All posts by Procurious HQ

Helen Mackenzie talks procurement reform in Scotland

Meet Helen Mackenzie: The self-confessed motorbike racing buff is pictured here sitting on Ian Hutchinson’s Supersport bike (incidentally the only rider to win 5 races at the Isle of Mann TT,’s). Helen dreams of buying some lovely race bikes from Yamaha or Honda for a racing team!

Helen hails from Stornoway in Scotland  and is the next in our #firstmovers series. Reach out to her – here, and say howdy!

Helen Mackenzie

Procurious asks: What is the procurement profession like in Scotland? How do you think procurement differs as opposed to elsewhere in the world?

Helen Mackenzie: Not sure about the Scottish private sector but public procurement in Scotland is really buzzing at the moment.  The Scottish Government’s just got the new Procurement Reform Act through the Parliament and so sustainable procurement is high up on our agenda.  

There’s never been a better time to be in public procurement.  At last many of us are getting to take up our seat right in the heart of corporate management and decision making.  Exciting times ahead.

Procurious: Should Scotland win independence in the forthcoming referendum, how do you see your business changing/will it be affected?

Helen: I don’t think there will be much difference for public procurement if Scotland votes yes.  We already have a different way of operating, different legislation etc.  

What might affect us is the whole question of whether Scotland stays in the EU and also whether we retain the pound.  To be honest I haven’t decided how I’ll vote yet.  I’ll have to get off the fence soon though! 

Procurious: Tell us a little bit more about your department/team (and do you envisage them getting on Procurious too?)

Helen: We’re a small council in the far North West of Scotland but we’re doing well in terms of procurement improvement and helping our colleagues to reduce costs and improve outcomes.  

I can see lots of public procurement people in Scotland using Procurious.  We’ve got a knowledge hub for Local Government but it’s a bit dry.  

I think the interaction that Procurious provides will be just what those of us who can’t get enough of procurement need to feed our passion and discuss ideas.

Procurious: Are you usually an early adopter? (Perhaps you’ve been a “first mover” with something else…) 

Helen: I must admit I have been a bit of a tail ender when it’s come to social media. I finally succumbed to doing a bit of Facebook and more recently LinkedIn but Twitter has been my main place for hanging out for a few years now.  

I love motorbike racing and so like a bit of Twitter banter with fellow fans.  I was a founding member of a network called Phinkit which operated for a bit last year.  It was like Procurious in structure but more general.  I think the general nature of it was its downfall in the end.

Why did you join Procurious?/How does it differ from other social networks currently out there?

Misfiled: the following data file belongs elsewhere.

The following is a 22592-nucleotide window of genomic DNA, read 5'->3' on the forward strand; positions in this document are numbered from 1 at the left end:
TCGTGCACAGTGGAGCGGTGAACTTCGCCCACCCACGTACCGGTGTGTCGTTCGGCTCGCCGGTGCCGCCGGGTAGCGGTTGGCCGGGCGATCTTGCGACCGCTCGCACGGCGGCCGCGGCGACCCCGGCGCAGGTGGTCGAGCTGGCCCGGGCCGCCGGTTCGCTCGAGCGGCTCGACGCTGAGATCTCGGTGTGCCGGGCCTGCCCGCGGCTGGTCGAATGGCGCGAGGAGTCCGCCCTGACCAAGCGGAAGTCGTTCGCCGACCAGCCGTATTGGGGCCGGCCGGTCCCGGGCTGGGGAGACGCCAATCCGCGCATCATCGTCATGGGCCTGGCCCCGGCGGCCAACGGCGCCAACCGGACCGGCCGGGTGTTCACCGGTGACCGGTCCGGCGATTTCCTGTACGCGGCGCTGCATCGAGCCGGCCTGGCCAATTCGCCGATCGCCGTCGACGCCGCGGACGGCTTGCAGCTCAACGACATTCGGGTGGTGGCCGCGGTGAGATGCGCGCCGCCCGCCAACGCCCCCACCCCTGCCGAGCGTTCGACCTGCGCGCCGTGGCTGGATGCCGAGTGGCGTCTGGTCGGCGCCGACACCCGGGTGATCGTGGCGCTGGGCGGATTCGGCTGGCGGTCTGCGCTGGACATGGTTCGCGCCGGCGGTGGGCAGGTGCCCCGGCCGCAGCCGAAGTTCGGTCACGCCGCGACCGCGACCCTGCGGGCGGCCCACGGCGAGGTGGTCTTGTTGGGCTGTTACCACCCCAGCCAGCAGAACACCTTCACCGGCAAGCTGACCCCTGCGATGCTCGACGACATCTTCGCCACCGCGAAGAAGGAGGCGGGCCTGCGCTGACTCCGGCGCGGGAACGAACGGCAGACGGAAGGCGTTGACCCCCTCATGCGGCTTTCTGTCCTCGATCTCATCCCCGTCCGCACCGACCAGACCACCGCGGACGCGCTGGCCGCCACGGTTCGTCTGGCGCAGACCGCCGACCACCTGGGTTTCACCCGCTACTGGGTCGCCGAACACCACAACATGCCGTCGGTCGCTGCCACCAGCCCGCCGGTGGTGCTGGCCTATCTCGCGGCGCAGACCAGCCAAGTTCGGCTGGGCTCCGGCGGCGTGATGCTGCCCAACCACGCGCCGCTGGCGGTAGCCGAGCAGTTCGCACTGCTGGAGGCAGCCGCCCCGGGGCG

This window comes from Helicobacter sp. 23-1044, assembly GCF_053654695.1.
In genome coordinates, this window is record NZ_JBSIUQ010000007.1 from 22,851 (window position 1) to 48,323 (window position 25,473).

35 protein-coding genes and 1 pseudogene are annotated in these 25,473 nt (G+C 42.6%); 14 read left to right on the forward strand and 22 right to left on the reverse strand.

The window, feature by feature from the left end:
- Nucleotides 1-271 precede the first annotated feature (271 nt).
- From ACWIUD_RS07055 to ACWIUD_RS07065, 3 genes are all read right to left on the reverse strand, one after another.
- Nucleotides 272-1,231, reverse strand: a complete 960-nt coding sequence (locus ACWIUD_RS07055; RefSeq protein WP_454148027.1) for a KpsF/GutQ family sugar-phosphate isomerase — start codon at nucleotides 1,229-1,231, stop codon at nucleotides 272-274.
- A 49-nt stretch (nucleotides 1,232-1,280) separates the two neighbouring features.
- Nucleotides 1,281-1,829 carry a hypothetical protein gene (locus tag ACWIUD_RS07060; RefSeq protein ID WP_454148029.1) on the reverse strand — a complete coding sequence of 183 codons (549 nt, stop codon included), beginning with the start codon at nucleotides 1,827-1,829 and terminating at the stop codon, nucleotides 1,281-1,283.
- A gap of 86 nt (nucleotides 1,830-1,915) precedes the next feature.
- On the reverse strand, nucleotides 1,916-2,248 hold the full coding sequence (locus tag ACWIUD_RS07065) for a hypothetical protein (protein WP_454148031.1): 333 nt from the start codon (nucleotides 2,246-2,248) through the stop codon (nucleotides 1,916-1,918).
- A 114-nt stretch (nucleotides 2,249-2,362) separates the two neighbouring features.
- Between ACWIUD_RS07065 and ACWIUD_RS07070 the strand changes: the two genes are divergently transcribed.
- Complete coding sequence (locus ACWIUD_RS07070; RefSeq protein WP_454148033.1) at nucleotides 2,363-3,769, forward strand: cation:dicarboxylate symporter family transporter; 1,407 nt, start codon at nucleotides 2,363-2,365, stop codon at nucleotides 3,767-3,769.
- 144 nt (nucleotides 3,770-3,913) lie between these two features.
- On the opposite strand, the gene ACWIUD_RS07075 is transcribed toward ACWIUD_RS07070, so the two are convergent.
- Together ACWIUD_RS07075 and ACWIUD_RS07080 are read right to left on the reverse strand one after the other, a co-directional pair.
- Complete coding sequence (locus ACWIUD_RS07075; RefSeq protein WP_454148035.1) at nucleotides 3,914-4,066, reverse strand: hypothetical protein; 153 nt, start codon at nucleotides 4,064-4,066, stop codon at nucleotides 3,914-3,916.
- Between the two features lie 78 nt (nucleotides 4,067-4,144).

Helen: I was desperate to find somewhere to hang out with other people who love procurement but wasn’t finding a lot of action on Twitter or LinkedIn.  Imagine my joy when I found Procurious!  At last a place just for buyers like me to talk about supply chains, contract management, invitations to tender and community benefit clauses.

You also get the feeling that people are actually listening to what’s being said.  What I’ve found with other networks like LinkedIn is that people post things, people answer but no-one is really engaging with each other.  Just a long long list of replies that no-one’s reading.  I haven’t come across that yet on Procurious. 

Procurious: What are you doing to help your peers to join the network? 

Helen: I’ve invited people I’m connected to on LinkedIn to join.  I’ll also be promoting Procurious through the Scottish Local Government Procurement Forum which I currently chair.  I’m mentioning it to anyone I know who’s into procurement.  Hopefully the word is spreading.

Meet our other #firstmovers:
Harold (Hal) Good
Farshad Bahmed
Sergio Giordano
Paul Smith
Richard Allen
Happymore Mambondiani
Jannine Wood

Why your business card is a piece of crap…

What’s your business card like?

We don’t know about you, but we like to feel quality between our fingertips. You can keep your flimsy sub 350gsm paper, we won’t settle for anything but your finest paper stock…

The business card is an important part of your relationship-building arsenal, if you’re wanting to create a lasting impression your card better be up to the task. If your calling card is sub-standard, it doesn’t say much about the quality of the service or products you’re flogging.

However let’s not get bogged down in talk of gsm, this Kickstarter project has gone one better. The swivelCard fuses the traditional business card with cutting-edge technology to create a truly smart card.

Not only does it feature a USB interface, but it provides you with remote access to the card (so you make changes to the card’s content on the fly, view usage info etc.)

That’s not a business card

This is a business card… Here are some of our favourites (thank you Internet!):

Sommelier business card

Now that’s a business card that every sommelier would be proud of… *hic*

Folding chair business card

This folding model chair was used to promote a London business which specialised in vintage/modernist furniture. Swish.